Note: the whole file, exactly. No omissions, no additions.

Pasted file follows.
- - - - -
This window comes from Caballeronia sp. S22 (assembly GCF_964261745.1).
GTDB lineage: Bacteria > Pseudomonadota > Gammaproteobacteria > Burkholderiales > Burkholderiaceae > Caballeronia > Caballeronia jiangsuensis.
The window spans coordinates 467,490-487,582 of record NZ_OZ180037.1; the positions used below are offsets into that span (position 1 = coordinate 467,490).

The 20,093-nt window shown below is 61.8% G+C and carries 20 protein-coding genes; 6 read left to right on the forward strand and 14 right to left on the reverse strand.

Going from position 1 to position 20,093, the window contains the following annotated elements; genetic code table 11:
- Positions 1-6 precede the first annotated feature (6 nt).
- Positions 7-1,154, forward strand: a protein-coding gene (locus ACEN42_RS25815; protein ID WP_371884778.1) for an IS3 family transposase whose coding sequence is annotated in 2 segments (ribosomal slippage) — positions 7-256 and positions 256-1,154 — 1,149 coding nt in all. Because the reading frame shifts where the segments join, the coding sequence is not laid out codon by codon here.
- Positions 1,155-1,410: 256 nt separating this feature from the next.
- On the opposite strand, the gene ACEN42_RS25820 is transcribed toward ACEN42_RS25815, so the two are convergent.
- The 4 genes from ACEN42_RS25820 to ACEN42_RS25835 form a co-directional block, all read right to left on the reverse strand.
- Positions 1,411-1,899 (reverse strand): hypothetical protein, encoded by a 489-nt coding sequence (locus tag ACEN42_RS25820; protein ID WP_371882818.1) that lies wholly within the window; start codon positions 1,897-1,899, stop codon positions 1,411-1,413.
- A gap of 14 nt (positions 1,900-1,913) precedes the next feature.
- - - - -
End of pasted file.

This window comes from Caballeronia sp. S22 (assembly GCF_964261745.1).
GTDB lineage: Bacteria > Pseudomonadota > Gammaproteobacteria > Burkholderiales > Burkholderiaceae > Caballeronia > Caballeronia jiangsuensis.
The window spans coordinates 467,490-487,582 of record NZ_OZ180037.1; the positions used below are offsets into that span (position 1 = coordinate 467,490).

The 20,093-nt window shown below is 61.8% G+C and carries 20 protein-coding genes; 6 read left to right on the forward strand and 14 right to left on the reverse strand.

Going from position 1 to position 20,093, the window contains the following annotated elements; genetic code table 11:
- Positions 1-6 precede the first annotated feature (6 nt).
- Positions 7-1,154, forward strand: a protein-coding gene (locus ACEN42_RS25815; protein ID WP_371884778.1) for an IS3 family transposase whose coding sequence is annotated in 2 segments (ribosomal slippage) — positions 7-256 and positions 256-1,154 — 1,149 coding nt in all. Because the reading frame shifts where the segments join, the coding sequence is not laid out codon by codon here.
- Positions 1,155-1,410: 256 nt separating this feature from the next.
- On the opposite strand, the gene ACEN42_RS25820 is transcribed toward ACEN42_RS25815, so the two are convergent.
- The 4 genes from ACEN42_RS25820 to ACEN42_RS25835 form a co-directional block, all read right to left on the reverse strand.
- Positions 1,411-1,899 (reverse strand): hypothetical protein, encoded by a 489-nt coding sequence (locus tag ACEN42_RS25820; protein ID WP_371882818.1) that lies wholly within the window; start codon positions 1,897-1,899, stop codon positions 1,411-1,413.
- A gap of 14 nt (positions 1,900-1,913) precedes the next feature.